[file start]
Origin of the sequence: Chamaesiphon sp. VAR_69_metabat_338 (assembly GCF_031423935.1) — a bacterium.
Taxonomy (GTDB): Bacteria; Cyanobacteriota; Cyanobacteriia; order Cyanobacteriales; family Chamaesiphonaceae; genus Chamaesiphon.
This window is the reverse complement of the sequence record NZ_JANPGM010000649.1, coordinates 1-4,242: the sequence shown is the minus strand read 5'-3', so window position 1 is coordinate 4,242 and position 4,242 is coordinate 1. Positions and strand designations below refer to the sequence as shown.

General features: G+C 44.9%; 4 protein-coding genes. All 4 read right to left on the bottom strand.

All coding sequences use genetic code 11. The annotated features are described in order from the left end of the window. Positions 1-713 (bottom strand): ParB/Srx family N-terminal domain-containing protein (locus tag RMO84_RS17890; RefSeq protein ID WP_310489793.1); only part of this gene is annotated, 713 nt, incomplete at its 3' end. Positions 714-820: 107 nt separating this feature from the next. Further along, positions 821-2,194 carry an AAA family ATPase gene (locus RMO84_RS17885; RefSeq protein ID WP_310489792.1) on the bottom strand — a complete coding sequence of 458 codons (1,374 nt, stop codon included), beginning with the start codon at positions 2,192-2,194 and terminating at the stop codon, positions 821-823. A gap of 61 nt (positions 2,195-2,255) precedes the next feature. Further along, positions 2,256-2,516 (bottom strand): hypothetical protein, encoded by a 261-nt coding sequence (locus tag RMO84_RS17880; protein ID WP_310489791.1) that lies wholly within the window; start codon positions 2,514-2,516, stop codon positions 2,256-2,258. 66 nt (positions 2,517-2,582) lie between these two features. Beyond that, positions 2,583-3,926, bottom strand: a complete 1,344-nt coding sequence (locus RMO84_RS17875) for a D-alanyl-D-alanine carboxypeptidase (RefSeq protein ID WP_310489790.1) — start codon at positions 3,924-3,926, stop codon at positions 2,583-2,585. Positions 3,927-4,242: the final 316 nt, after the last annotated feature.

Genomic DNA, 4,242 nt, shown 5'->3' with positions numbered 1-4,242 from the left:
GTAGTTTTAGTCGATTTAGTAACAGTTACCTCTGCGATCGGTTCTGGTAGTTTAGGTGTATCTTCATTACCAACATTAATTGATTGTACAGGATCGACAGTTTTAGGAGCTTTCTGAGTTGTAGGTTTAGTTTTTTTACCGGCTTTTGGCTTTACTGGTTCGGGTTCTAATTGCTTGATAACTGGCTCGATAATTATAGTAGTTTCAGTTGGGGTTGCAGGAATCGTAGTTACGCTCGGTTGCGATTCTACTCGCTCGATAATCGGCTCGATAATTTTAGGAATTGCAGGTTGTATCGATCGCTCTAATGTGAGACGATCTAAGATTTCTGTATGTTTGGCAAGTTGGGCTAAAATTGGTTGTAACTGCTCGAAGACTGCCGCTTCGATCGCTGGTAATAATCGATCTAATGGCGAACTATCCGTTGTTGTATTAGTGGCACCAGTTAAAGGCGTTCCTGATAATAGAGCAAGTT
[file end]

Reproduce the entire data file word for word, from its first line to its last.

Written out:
Origin of the sequence: Chamaesiphon sp. VAR_69_metabat_338 (assembly GCF_031423935.1) — a bacterium.
Taxonomy (GTDB): Bacteria; Cyanobacteriota; Cyanobacteriia; order Cyanobacteriales; family Chamaesiphonaceae; genus Chamaesiphon.
This window is the reverse complement of the sequence record NZ_JANPGM010000649.1, coordinates 1-4,242: the sequence shown is the minus strand read 5'-3', so window position 1 is coordinate 4,242 and position 4,242 is coordinate 1. Positions and strand designations below refer to the sequence as shown.

General features: G+C 44.9%; 4 protein-coding genes. All 4 read right to left on the bottom strand.

All coding sequences use genetic code 11. The annotated features are described in order from the left end of the window. Positions 1-713 (bottom strand): ParB/Srx family N-terminal domain-containing protein (locus tag RMO84_RS17890; RefSeq protein ID WP_310489793.1); only part of this gene is annotated, 713 nt, incomplete at its 3' end. Positions 714-820: 107 nt separating this feature from the next. Further along, positions 821-2,194 carry an AAA family ATPase gene (locus RMO84_RS17885; RefSeq protein ID WP_310489792.1) on the bottom strand — a complete coding sequence of 458 codons (1,374 nt, stop codon included), beginning with the start codon at positions 2,192-2,194 and terminating at the stop codon, positions 821-823. A gap of 61 nt (positions 2,195-2,255) precedes the next feature. Further along, positions 2,256-2,516 (bottom strand): hypothetical protein, encoded by a 261-nt coding sequence (locus tag RMO84_RS17880; protein ID WP_310489791.1) that lies wholly within the window; start codon positions 2,514-2,516, stop codon positions 2,256-2,258. 66 nt (positions 2,517-2,582) lie between these two features. Beyond that, positions 2,583-3,926, bottom strand: a complete 1,344-nt coding sequence (locus RMO84_RS17875) for a D-alanyl-D-alanine carboxypeptidase (RefSeq protein ID WP_310489790.1) — start codon at positions 3,924-3,926, stop codon at positions 2,583-2,585. Positions 3,927-4,242: the final 316 nt, after the last annotated feature.

Genomic DNA, 4,242 nt, shown 5'->3' with positions numbered 1-4,242 from the left:
GTAGTTTTAGTCGATTTAGTAACAGTTACCTCTGCGATCGGTTCTGGTAGTTTAGGTGTATCTTCATTACCAACATTAATTGATTGTACAGGATCGACAGTTTTAGGAGCTTTCTGAGTTGTAGGTTTAGTTTTTTTACCGGCTTTTGGCTTTACTGGTTCGGGTTCTAATTGCTTGATAACTGGCTCGATAATTATAGTAGTTTCAGTTGGGGTTGCAGGAATCGTAGTTACGCTCGGTTGCGATTCTACTCGCTCGATAATCGGCTCGATAATTTTAGGAATTGCAGGTTGTATCGATCGCTCTAATGTGAGACGATCTAAGATTTCTGTATGTTTGGCAAGTTGGGCTAAAATTGGTTGTAACTGCTCGAAGACTGCCGCTTCGATCGCTGGTAATAATCGATCTAATGGCGAACTATCCGTTGTTGTATTAGTGGCACCAGTTAAAGGCGTTCCTGATAATAGAGCAAGTT